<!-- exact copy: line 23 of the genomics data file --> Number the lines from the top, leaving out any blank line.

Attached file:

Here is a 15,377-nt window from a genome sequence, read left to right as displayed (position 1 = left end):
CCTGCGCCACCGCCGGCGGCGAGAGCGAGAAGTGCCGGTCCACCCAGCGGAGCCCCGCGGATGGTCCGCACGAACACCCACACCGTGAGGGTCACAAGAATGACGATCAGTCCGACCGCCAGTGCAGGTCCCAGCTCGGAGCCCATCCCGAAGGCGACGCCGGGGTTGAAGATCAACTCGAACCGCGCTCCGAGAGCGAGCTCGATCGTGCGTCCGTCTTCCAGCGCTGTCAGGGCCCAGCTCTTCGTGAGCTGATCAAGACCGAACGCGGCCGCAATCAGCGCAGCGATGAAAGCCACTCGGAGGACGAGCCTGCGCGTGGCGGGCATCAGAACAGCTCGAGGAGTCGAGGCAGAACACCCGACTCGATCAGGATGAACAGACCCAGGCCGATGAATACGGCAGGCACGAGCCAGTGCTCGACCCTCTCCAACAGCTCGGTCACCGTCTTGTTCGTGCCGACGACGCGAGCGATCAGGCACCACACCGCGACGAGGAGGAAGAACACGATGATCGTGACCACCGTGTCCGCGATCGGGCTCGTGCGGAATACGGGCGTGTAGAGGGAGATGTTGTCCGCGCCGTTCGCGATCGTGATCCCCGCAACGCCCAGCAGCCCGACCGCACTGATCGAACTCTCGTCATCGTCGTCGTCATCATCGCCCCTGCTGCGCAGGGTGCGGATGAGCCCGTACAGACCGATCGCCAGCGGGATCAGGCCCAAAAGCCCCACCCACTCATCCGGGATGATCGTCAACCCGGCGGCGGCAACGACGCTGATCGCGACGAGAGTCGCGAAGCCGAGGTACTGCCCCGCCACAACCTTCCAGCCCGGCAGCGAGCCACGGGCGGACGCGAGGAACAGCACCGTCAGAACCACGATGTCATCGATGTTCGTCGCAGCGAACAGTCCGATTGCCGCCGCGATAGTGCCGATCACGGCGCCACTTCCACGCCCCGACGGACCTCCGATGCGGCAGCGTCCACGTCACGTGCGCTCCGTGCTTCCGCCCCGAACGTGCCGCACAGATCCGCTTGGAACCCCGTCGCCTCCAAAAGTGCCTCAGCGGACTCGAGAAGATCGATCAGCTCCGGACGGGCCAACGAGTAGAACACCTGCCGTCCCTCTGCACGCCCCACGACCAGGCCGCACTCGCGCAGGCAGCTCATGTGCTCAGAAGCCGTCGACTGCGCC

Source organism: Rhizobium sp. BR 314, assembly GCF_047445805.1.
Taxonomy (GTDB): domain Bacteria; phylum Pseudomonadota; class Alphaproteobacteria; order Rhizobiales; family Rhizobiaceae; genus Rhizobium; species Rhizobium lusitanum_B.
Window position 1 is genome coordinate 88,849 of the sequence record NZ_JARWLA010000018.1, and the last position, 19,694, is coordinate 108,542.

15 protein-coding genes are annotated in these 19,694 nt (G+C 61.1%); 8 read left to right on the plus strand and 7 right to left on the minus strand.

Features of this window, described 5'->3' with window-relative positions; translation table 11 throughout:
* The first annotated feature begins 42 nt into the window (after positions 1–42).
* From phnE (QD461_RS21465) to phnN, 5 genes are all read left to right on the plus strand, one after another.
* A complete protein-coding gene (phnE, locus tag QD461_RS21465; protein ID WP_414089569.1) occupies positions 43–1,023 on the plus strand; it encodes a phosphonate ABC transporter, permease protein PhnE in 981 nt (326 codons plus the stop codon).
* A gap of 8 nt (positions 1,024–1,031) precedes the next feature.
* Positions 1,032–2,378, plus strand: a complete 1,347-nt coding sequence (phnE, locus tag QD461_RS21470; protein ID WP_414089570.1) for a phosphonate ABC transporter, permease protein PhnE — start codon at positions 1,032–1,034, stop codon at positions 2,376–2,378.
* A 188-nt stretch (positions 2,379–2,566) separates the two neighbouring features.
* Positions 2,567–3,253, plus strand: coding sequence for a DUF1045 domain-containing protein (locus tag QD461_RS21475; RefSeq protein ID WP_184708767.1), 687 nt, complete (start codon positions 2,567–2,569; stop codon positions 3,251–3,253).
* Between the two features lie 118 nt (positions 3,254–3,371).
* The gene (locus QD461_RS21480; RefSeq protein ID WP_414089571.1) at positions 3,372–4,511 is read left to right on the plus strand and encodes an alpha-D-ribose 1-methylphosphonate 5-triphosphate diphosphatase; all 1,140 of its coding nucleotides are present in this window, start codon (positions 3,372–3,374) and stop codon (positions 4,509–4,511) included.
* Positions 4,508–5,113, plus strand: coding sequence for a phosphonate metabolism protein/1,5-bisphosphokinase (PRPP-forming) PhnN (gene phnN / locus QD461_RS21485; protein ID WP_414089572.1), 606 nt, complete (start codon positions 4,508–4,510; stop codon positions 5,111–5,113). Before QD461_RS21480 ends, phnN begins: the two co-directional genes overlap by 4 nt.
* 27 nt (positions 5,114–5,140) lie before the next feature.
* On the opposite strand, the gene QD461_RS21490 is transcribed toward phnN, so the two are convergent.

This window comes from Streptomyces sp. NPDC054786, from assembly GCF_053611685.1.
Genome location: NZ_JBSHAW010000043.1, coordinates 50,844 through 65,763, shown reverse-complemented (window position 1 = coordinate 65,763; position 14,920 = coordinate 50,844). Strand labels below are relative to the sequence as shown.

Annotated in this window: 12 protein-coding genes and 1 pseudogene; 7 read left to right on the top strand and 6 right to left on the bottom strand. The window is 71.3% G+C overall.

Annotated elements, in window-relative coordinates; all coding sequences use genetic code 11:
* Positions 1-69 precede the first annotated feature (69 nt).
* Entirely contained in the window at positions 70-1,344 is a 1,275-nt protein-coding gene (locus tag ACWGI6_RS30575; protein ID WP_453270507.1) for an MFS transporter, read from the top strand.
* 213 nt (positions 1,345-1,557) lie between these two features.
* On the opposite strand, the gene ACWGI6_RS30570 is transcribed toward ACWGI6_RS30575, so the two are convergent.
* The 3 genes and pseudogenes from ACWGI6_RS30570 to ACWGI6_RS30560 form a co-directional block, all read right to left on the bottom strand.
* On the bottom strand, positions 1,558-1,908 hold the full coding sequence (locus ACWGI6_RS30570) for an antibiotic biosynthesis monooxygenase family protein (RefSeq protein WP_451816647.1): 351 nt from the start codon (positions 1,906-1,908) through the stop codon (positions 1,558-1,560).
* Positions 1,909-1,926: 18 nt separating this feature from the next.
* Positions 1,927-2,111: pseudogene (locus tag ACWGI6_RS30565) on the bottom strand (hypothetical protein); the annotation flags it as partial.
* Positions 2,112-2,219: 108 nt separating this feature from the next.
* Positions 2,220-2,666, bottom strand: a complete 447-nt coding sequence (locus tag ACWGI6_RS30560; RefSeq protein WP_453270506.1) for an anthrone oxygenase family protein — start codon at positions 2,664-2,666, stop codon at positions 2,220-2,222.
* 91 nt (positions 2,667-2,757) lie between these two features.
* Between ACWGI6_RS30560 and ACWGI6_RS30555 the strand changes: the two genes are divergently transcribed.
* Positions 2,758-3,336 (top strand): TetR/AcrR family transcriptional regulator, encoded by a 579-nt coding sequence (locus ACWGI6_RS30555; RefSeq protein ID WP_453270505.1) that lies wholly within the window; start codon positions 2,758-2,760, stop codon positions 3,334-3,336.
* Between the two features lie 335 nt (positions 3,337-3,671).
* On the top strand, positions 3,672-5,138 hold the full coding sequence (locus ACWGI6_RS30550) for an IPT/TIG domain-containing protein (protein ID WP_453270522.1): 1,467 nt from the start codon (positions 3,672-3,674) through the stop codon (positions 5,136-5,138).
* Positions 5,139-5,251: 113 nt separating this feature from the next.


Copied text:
Annotated elements, in window-relative coordinates; all coding sequences use genetic code 11: